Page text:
When Abraham had to send Ishmael away G'd told him that only Isaac would be considered his spiritual heir. G'd further said (Bereishis 21:12) "Your offspring will be considered through Isaac." The Talmud (Nedarim 31a) comments on this that the words "through Isaac" indicate that only one of Isaac's children, namely Jacob, would continue in this path. As the offspring of Jacob, we are privileged to be G'd's special nation. G'd has promised us that He will never severe His bond with the Jewish people, but, as individuals it is our obligation to ensure that we and our children follow in the footsteps of our Patriarchs and do not end up on foreign paths like Ishmael and Eisav.
Two juvenile thieves
With this in mind, says Rabbi Dessler, we can understand how G'd, Who is the source of the ultimate truth and judges in perfect fairness, can give special privileges to the Jewish nation above the rest of the world. To illustrate the specialty of the chosen nation, and the privileges that come with it, Rabbi Dessler offers the following parable. Two juvenile thieves were brought in front of a judge. The judge investigated the case and found that they had both committed theft and were liable for a prison term. However, before delivering the final verdict, the judge further investigated the background of the two thieves. He wanted to find the best way to rehabilitate them to become honest, productive members of society. The judge found out that one of the thieves came from a respectable family who were all law-abiding people. The thief was the black-sheep of the family. He had fallen in with bad company who had enticed him to engage in criminal activities. The judge felt that under these circumstances the best judgment would be that the young offender would be obligated to move back home to be under the positive influence of his family and to enforce that he cut his ties with the criminal elements. The judge reasoned that this was also the fairest judgment: For if this young man would be put in prison, he would be living with other criminals and by the end of his term who knows where he would go. The case of the other offender was a totally different story. He had grown up in a criminal environment and had no immediate family who could be a positive influence on him. Under those circumstances, the only choice open to the judge was to send him to prison in the hope that the staff at the correctional facility would be able to help him give up his criminal ways.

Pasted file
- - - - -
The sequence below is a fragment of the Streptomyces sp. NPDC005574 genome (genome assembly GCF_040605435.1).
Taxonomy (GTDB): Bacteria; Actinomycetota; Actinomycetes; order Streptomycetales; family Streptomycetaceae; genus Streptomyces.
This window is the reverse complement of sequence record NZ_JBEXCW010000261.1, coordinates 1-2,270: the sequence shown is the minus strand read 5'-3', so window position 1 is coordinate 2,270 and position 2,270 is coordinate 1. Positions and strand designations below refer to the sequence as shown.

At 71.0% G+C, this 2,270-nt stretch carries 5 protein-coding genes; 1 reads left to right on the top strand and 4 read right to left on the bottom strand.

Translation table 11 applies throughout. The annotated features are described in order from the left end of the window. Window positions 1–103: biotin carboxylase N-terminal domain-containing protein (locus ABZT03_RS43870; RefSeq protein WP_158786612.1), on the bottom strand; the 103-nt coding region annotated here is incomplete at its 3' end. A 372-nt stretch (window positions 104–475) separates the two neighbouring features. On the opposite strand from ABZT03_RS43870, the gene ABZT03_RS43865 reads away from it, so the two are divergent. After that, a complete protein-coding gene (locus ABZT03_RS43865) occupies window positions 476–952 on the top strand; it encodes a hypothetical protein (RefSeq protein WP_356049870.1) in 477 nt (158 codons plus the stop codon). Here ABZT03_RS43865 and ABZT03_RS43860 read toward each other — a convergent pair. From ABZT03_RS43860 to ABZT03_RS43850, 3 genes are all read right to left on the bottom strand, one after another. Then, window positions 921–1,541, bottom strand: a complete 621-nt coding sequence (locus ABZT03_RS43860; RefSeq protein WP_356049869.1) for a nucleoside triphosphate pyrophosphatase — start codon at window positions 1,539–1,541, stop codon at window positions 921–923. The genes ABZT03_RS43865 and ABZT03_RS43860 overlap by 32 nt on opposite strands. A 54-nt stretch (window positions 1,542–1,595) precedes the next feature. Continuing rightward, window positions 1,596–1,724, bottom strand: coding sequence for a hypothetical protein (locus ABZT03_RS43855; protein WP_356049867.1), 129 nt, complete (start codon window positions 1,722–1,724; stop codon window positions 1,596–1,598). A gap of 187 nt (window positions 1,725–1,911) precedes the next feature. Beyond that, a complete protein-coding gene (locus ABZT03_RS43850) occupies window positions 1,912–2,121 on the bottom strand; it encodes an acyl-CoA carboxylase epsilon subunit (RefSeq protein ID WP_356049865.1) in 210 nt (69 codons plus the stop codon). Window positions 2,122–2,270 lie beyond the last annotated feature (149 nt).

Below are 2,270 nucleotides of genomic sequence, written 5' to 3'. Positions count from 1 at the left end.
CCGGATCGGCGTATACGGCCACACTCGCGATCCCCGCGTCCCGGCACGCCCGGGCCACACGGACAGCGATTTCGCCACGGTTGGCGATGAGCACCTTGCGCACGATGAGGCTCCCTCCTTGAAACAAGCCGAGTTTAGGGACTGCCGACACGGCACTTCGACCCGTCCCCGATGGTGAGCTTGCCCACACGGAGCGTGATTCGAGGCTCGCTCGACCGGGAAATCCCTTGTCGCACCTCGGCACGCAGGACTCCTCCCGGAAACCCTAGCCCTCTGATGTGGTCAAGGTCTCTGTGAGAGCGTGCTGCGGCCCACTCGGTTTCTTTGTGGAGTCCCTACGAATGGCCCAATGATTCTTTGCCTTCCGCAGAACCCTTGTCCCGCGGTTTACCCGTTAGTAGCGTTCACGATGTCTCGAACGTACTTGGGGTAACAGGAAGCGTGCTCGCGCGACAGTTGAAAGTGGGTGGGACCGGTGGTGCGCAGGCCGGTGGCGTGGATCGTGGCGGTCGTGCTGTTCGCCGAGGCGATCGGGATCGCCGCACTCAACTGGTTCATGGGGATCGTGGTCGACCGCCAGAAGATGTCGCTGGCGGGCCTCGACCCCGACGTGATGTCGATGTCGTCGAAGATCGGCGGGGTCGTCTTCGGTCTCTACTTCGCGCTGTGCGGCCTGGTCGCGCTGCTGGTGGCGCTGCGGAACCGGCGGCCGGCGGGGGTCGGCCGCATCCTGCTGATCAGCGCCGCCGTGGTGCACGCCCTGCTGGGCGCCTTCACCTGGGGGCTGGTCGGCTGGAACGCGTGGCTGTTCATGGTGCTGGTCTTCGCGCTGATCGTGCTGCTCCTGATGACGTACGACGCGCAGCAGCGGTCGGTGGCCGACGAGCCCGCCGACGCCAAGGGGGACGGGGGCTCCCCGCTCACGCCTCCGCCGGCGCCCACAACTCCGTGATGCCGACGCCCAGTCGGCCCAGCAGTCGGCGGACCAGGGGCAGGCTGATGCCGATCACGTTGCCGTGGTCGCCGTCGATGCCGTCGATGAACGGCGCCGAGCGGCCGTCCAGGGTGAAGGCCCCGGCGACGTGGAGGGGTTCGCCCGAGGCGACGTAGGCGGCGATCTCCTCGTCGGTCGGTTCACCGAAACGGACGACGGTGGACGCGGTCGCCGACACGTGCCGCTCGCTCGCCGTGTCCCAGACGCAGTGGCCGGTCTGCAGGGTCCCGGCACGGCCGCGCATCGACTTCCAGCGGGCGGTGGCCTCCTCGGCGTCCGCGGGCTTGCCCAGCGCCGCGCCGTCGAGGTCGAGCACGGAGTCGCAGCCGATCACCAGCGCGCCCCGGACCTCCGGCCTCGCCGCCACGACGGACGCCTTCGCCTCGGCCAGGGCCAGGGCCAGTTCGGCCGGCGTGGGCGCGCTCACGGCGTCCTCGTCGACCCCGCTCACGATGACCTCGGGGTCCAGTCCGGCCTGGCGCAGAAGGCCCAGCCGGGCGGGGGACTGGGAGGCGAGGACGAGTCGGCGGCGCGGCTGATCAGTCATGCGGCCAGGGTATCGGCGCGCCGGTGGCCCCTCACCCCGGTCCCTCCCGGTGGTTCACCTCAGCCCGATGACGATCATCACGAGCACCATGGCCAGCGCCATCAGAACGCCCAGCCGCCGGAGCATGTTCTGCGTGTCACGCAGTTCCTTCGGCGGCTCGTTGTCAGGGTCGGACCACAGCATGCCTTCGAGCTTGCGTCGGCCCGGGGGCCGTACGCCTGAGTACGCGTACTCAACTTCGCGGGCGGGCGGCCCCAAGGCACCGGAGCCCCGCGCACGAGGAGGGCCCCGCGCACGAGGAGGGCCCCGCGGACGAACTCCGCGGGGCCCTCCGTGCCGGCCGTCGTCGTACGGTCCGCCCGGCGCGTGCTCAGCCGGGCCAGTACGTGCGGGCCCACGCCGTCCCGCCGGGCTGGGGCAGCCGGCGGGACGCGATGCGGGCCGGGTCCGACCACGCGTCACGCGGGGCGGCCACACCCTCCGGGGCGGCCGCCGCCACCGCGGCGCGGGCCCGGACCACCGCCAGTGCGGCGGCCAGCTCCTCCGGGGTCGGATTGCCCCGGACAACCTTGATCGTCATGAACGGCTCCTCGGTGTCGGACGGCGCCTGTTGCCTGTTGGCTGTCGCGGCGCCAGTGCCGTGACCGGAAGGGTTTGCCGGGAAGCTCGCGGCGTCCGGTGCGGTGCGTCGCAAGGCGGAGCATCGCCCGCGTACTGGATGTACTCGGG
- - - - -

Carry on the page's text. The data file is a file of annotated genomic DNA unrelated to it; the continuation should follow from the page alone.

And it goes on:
Judgment and mercy
Rabbi Dessler says this parable illustrates how the two attributes of judgment and mercy can go hand in hand without contradicting each other. G'd has no interest in punishing anyone for the sake of punishment. As G'd says (Yechezkel 33:11) "I do not want the death of the wicked, but that the wicked should repent from his way and live." So G'd investigates to see who is likely to repent having a road paved ahead of them, and who is likely to only turn around if they are being punished. G'd shows mercy to the Jewish people because we are the descendants of our Patriarchs. In our case, this is the fairest judgment as it is very likely that this conduct will help us return to the ways of our forefathers and do what is right. On the other hand, in regards to the nations of the world, the conduct of judgment is the most merciful conduct possible, as this is the only way possible to help them do what G'd expects of them.
No total amnesty
G'd's conduct of mercy still does not provide total amnesty from a judgment (see Bava Kama 50a) as this would contradict the fairness of justice. On the other hand, even the strictest judgment will at the same time be the most merciful one possible under the circumstances. When the Torah rules that the rebellious son should be punished with capital punishment (see Devarim 21:18-22) our sages explain that this is due to this youth's disobedient behaviour. He has already proven that he has no intent to repent at any point. He will only fall deeper and deeper and harm himself and the society around him. In fact, the Torah construed the rules regarding this case so that it could never happen (see Sanhedrin 71a), but the Torah here teaches us the philosophy behind the Divine judgment.
We can now understand the deeper meaning of Rosh Hashanah being a Day of Judgment in mercy. It is a day when G'd primarily conducts Himself as a judge, but at no point will the judgment stand in contradiction to G'd being a merciful Father. On the other hand, Yom Kippur, the Day of Atonement, is a day full of mercy. But the mercy will be applied in such a fashion that it is still acceptable as the only fair judgment.
Descendants of Patriarchs
As G'd's servants, the Jewish people enjoy the special privilege of the Ten Days of Repentance. This is due to our being descendants of our Patriarchs. In their merit we have the opportunity to repent and follow in their footsteps and thus achieve atonement on Yom Kippur, the most holy day in the Jewish calendar. But it is up to us to utilize this privilege.
These words were based on a talk given by Rabbi Avraham Kahn, the Rosh Yeshiva and Founder of Yeshivas Keser Torah in Toronto.
Shema Yisrael Torah Network